Besides making the experience fun, it helps to have someone else to lean on. They can encourage you when you’re not feeling confident enough, and they can share their experiences throughout the event so you learn from them. You can provide the same.
Having someone else there instantly makes you feel less alone and less anxious since you always have a backup plan. Just be careful not to overly rely on them.
3) Have an Icebreaker Ready
When you’re going to a networking event, it can help to have an icebreaker or two ready to prevent any potentially awkward situations. This can give you some peace of mind going into it.
Icebreakers can be anything from a joke to something very noticeable about your appearance that most people would comment on to offering a compliment. It doesn’t have to be cheesy.
For example, I attended a networking conference and had purple hair. I was one of a few people that had an unusual hair color. Was it a conversation starter? Yep. Did it make me stand out? Yep.
Speaking of, using icebreakers to your advantage can be great because they have the opportunity to make you more memorable. In a sea of hundreds and sometimes thousands of people, you want to be memorable, as much as you might want to blend into a wall.
4) Realize That Everyone is There for the Same Reason
Let’s be honest – most people are at a networking event to make connections. Their motives may be slightly different, but it all boils down to the same thing.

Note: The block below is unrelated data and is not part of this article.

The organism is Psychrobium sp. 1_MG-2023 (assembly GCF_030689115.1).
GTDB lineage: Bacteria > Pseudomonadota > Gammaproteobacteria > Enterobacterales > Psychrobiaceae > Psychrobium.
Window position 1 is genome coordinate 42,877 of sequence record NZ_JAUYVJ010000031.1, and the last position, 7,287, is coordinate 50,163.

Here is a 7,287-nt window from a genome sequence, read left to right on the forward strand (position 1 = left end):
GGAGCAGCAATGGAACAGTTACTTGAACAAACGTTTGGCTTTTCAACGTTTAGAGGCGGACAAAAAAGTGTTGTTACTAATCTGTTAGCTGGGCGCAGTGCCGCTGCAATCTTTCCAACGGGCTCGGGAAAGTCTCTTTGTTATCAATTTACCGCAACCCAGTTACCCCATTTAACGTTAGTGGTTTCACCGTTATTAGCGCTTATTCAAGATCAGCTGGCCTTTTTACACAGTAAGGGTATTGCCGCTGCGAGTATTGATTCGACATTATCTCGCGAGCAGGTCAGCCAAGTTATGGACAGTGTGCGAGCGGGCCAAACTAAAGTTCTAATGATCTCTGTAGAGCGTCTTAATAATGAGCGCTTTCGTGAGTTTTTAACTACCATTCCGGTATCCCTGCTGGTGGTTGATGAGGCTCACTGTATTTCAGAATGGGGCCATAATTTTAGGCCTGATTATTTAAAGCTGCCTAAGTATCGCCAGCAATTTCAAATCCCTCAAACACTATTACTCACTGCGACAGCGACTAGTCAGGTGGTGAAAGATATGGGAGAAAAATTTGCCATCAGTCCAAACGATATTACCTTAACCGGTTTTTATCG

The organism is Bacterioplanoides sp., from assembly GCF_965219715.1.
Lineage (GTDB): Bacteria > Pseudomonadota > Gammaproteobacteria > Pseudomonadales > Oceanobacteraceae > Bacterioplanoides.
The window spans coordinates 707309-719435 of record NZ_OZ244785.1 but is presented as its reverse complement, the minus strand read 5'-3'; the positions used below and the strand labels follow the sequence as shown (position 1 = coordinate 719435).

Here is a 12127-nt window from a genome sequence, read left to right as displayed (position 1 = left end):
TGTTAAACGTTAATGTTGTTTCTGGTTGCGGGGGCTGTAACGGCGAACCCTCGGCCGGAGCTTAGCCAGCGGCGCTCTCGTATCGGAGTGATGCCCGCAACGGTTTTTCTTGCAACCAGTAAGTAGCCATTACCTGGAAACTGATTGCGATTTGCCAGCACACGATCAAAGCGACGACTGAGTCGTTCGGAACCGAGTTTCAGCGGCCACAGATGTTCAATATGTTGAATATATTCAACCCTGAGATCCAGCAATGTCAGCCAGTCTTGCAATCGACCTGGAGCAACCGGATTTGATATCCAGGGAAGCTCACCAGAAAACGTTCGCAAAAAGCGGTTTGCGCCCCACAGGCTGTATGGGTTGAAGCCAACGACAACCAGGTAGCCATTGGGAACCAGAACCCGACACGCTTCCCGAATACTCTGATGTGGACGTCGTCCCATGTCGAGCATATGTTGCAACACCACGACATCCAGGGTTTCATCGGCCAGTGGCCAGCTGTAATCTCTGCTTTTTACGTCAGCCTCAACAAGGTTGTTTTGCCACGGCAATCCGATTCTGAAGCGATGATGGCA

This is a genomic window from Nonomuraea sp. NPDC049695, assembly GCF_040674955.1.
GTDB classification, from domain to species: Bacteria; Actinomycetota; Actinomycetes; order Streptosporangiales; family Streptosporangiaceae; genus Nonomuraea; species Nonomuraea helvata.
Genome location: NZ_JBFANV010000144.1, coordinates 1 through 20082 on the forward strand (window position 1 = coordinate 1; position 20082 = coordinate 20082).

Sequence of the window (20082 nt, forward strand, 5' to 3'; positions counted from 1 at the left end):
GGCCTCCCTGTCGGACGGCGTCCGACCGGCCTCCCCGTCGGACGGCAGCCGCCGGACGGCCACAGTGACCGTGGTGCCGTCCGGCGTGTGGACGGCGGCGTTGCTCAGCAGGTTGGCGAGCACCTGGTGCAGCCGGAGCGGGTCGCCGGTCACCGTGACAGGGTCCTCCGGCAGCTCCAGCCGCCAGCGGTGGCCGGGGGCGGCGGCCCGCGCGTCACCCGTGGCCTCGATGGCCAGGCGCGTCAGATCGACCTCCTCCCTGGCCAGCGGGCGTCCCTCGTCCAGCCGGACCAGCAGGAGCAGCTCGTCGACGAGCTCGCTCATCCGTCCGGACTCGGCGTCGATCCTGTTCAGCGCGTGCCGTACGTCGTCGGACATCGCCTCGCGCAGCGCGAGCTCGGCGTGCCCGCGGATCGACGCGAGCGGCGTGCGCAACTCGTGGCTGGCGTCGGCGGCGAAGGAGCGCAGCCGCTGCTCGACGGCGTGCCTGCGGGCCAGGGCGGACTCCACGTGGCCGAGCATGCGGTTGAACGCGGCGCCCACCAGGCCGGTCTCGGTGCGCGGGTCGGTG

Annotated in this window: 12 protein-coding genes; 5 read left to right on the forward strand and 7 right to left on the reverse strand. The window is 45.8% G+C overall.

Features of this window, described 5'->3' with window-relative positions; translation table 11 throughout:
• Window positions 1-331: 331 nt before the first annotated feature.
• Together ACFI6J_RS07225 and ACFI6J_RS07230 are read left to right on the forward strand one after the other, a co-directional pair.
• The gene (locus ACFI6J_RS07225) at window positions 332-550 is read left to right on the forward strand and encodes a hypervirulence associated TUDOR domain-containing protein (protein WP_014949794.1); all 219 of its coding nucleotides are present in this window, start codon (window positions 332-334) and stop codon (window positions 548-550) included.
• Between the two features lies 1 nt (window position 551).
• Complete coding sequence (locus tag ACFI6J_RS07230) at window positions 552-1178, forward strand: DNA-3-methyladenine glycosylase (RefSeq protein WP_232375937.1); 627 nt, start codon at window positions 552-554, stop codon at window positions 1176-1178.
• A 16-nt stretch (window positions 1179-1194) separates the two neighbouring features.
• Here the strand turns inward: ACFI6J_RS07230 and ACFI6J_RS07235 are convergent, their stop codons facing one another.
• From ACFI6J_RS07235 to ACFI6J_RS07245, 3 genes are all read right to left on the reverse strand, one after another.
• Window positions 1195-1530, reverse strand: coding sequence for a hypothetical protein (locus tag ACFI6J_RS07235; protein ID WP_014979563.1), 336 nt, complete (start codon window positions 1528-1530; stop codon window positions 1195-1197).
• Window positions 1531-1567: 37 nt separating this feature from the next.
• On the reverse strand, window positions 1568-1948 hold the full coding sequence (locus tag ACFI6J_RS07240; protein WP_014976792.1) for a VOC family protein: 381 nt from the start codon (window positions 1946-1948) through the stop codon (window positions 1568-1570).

“Who you know” is very valuable, and networking events afford everyone a great opportunity to connect with people they otherwise might not have interacted with.
When you realize that everyone at the event is there to do the same exact thing as you, it’s a little less intimidating. You might feel weird about giving your business card out and “promoting” yourself, but that’s just how the game is played. People are looking to connect with other people, why not you?
As long as you follow proper etiquette when networking (i.e. don’t shove your business cards into someone’s face while they’re talking to someone else) and you’re pleasant, you shouldn’t have much to worry about.
Plus, I can almost guarantee you that you’re not the only person there who’s afraid. You’re not alone, as much as you might feel like you are, so jump in!
5) Figure Out a Positive “Elevator Speech”
Elevator speeches can seem gimmicky, but they’re useful to think about, especially if your job is hard to explain.
You want to clearly communicate to everyone you connect with what it is you do, why it matters (especially to them), and why you do it, among other things.